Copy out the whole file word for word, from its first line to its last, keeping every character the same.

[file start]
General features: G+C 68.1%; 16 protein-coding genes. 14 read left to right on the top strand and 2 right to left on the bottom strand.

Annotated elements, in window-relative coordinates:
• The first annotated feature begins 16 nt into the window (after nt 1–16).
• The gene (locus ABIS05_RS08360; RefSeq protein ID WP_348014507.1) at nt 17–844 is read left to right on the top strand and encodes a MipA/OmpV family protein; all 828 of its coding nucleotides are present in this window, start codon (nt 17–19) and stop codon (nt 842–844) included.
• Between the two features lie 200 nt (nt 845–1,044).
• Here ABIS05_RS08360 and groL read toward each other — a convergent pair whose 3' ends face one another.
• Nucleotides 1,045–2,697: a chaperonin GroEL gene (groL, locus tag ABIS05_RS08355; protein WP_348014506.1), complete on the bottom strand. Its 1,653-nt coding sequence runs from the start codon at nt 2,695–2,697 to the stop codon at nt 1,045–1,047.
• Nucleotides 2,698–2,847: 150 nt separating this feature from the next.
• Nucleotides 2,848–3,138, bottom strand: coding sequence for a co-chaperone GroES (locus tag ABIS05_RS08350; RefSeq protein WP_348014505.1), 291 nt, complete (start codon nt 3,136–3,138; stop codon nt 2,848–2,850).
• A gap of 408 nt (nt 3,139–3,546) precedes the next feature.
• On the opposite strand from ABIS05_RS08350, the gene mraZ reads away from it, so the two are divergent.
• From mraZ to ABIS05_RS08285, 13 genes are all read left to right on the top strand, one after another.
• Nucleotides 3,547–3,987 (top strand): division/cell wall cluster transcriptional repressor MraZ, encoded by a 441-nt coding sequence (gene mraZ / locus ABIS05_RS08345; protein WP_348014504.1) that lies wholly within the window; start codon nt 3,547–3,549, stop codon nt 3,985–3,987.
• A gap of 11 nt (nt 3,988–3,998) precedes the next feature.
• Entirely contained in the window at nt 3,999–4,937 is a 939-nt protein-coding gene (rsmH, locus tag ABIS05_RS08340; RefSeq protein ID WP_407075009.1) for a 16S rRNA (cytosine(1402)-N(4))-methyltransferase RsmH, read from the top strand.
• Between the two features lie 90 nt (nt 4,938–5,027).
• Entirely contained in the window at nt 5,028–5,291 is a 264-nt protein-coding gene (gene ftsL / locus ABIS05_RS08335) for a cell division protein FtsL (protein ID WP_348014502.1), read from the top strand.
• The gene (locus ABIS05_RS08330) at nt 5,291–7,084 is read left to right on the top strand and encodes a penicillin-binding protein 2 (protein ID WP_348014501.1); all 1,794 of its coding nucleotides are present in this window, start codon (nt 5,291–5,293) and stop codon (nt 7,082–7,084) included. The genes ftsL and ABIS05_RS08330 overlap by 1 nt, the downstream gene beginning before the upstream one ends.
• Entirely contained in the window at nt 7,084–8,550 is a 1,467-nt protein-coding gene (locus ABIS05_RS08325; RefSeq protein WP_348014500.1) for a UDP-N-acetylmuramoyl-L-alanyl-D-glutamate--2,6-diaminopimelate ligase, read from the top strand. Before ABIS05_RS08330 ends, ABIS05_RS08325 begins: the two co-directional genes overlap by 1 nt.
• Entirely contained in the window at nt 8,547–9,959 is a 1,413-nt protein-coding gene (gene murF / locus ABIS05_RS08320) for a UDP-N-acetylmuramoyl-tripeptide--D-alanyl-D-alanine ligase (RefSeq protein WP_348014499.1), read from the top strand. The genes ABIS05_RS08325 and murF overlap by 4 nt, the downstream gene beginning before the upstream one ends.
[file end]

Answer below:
General features: G+C 68.1%; 16 protein-coding genes. 14 read left to right on the top strand and 2 right to left on the bottom strand.

Annotated elements, in window-relative coordinates:
• The first annotated feature begins 16 nt into the window (after nt 1–16).
• The gene (locus ABIS05_RS08360; RefSeq protein ID WP_348014507.1) at nt 17–844 is read left to right on the top strand and encodes a MipA/OmpV family protein; all 828 of its coding nucleotides are present in this window, start codon (nt 17–19) and stop codon (nt 842–844) included.
• Between the two features lie 200 nt (nt 845–1,044).
• Here ABIS05_RS08360 and groL read toward each other — a convergent pair whose 3' ends face one another.
• Nucleotides 1,045–2,697: a chaperonin GroEL gene (groL, locus tag ABIS05_RS08355; protein WP_348014506.1), complete on the bottom strand. Its 1,653-nt coding sequence runs from the start codon at nt 2,695–2,697 to the stop codon at nt 1,045–1,047.
• Nucleotides 2,698–2,847: 150 nt separating this feature from the next.
• Nucleotides 2,848–3,138, bottom strand: coding sequence for a co-chaperone GroES (locus tag ABIS05_RS08350; RefSeq protein WP_348014505.1), 291 nt, complete (start codon nt 3,136–3,138; stop codon nt 2,848–2,850).
• A gap of 408 nt (nt 3,139–3,546) precedes the next feature.
• On the opposite strand from ABIS05_RS08350, the gene mraZ reads away from it, so the two are divergent.
• From mraZ to ABIS05_RS08285, 13 genes are all read left to right on the top strand, one after another.
• Nucleotides 3,547–3,987 (top strand): division/cell wall cluster transcriptional repressor MraZ, encoded by a 441-nt coding sequence (gene mraZ / locus ABIS05_RS08345; protein WP_348014504.1) that lies wholly within the window; start codon nt 3,547–3,549, stop codon nt 3,985–3,987.
• A gap of 11 nt (nt 3,988–3,998) precedes the next feature.
• Entirely contained in the window at nt 3,999–4,937 is a 939-nt protein-coding gene (rsmH, locus tag ABIS05_RS08340; RefSeq protein ID WP_407075009.1) for a 16S rRNA (cytosine(1402)-N(4))-methyltransferase RsmH, read from the top strand.
• Between the two features lie 90 nt (nt 4,938–5,027).
• Entirely contained in the window at nt 5,028–5,291 is a 264-nt protein-coding gene (gene ftsL / locus ABIS05_RS08335) for a cell division protein FtsL (protein ID WP_348014502.1), read from the top strand.
• The gene (locus ABIS05_RS08330) at nt 5,291–7,084 is read left to right on the top strand and encodes a penicillin-binding protein 2 (protein ID WP_348014501.1); all 1,794 of its coding nucleotides are present in this window, start codon (nt 5,291–5,293) and stop codon (nt 7,082–7,084) included. The genes ftsL and ABIS05_RS08330 overlap by 1 nt, the downstream gene beginning before the upstream one ends.
• Entirely contained in the window at nt 7,084–8,550 is a 1,467-nt protein-coding gene (locus ABIS05_RS08325; RefSeq protein WP_348014500.1) for a UDP-N-acetylmuramoyl-L-alanyl-D-glutamate--2,6-diaminopimelate ligase, read from the top strand. Before ABIS05_RS08330 ends, ABIS05_RS08325 begins: the two co-directional genes overlap by 1 nt.
• Entirely contained in the window at nt 8,547–9,959 is a 1,413-nt protein-coding gene (gene murF / locus ABIS05_RS08320) for a UDP-N-acetylmuramoyl-tripeptide--D-alanyl-D-alanine ligase (RefSeq protein WP_348014499.1), read from the top strand. The genes ABIS05_RS08325 and murF overlap by 4 nt, the downstream gene beginning before the upstream one ends.